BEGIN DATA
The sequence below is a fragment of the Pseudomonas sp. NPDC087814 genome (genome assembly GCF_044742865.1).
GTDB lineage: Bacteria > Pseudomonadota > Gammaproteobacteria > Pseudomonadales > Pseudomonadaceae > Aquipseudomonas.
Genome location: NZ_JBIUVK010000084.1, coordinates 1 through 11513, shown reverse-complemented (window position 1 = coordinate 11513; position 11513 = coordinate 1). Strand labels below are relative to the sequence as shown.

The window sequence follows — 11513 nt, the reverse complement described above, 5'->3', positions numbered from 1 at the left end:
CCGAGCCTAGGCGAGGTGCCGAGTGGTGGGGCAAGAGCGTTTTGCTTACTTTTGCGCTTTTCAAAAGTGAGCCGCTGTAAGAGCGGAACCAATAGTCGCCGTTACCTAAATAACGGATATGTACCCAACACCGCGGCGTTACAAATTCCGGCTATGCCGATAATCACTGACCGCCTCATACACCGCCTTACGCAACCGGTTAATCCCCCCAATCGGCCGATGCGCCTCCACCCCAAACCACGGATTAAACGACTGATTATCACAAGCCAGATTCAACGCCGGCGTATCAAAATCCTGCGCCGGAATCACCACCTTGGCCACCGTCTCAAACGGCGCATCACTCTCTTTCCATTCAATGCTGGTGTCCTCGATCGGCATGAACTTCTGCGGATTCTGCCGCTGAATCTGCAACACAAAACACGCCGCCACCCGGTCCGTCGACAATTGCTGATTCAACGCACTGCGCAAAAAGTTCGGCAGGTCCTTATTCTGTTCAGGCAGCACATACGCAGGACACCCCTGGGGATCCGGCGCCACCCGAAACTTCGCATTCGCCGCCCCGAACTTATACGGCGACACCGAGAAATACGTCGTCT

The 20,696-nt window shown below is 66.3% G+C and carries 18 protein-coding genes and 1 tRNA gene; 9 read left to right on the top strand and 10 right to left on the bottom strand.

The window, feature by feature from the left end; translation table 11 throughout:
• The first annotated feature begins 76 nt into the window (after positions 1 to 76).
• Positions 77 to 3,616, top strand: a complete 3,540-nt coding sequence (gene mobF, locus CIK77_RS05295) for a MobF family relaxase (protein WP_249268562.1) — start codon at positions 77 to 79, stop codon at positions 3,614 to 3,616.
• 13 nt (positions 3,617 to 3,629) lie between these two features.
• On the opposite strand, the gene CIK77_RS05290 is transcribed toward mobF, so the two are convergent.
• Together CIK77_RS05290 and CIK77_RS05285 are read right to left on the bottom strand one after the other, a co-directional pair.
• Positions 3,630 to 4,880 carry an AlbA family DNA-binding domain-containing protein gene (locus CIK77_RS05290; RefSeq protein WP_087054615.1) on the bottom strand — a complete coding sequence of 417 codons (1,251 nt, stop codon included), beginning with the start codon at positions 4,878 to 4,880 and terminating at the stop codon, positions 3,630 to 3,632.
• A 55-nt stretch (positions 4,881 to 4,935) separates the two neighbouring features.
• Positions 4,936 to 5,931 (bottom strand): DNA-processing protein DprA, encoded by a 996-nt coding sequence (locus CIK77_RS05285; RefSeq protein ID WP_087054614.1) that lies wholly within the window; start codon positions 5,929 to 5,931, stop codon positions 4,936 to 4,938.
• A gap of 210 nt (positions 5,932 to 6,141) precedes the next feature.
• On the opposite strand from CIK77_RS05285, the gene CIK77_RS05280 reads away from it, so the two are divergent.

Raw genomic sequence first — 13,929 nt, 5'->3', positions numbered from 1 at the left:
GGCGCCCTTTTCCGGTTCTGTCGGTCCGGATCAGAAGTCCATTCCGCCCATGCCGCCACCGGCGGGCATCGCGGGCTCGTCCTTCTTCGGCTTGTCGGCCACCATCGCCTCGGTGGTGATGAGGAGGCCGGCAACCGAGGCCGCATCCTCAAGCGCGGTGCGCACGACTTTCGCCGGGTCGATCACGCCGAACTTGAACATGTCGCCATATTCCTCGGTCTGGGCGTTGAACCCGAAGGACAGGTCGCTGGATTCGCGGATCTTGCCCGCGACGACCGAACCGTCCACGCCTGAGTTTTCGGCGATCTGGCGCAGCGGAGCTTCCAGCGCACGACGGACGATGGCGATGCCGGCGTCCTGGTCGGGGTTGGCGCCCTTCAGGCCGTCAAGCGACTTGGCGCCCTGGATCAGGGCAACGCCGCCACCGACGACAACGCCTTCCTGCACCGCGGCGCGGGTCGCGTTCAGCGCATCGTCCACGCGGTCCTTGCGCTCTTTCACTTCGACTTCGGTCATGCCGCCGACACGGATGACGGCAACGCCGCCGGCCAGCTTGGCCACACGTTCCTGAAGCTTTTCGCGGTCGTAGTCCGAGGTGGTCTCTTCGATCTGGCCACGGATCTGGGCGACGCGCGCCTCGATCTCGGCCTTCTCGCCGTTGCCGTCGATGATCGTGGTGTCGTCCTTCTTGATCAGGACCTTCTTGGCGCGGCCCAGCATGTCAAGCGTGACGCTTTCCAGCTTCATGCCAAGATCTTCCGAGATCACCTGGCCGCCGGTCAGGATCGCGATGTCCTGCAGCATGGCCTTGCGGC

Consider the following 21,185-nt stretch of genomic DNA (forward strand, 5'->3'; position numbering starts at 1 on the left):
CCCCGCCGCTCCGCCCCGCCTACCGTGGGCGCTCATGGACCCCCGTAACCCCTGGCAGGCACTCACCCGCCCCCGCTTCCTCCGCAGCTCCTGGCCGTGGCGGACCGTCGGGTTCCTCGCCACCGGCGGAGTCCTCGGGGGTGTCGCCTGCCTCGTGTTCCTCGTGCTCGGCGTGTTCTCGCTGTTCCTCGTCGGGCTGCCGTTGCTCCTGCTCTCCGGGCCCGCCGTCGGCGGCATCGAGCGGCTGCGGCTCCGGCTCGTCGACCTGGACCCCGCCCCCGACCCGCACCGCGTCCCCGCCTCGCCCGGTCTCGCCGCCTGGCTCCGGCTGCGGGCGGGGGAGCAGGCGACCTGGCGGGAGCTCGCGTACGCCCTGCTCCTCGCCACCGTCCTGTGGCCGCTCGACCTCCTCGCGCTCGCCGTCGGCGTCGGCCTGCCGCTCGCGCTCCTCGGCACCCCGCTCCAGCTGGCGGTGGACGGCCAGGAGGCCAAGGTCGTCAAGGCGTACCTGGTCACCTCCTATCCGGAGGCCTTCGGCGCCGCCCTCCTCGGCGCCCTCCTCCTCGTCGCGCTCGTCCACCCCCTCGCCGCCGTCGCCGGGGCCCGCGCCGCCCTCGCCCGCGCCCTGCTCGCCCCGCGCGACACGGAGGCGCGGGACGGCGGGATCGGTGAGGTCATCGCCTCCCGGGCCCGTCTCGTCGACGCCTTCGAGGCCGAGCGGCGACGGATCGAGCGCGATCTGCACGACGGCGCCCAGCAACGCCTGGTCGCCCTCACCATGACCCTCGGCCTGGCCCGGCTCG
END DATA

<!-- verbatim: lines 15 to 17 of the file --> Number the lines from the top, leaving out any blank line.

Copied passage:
• Positions 4,936 to 5,931 (bottom strand): DNA-processing protein DprA, encoded by a 996-nt coding sequence (locus CIK77_RS05285; RefSeq protein ID WP_087054614.1) that lies wholly within the window; start codon positions 5,929 to 5,931, stop codon positions 4,936 to 4,938.
• A gap of 210 nt (positions 5,932 to 6,141) precedes the next feature.
• On the opposite strand from CIK77_RS05285, the gene CIK77_RS05280 reads away from it, so the two are divergent.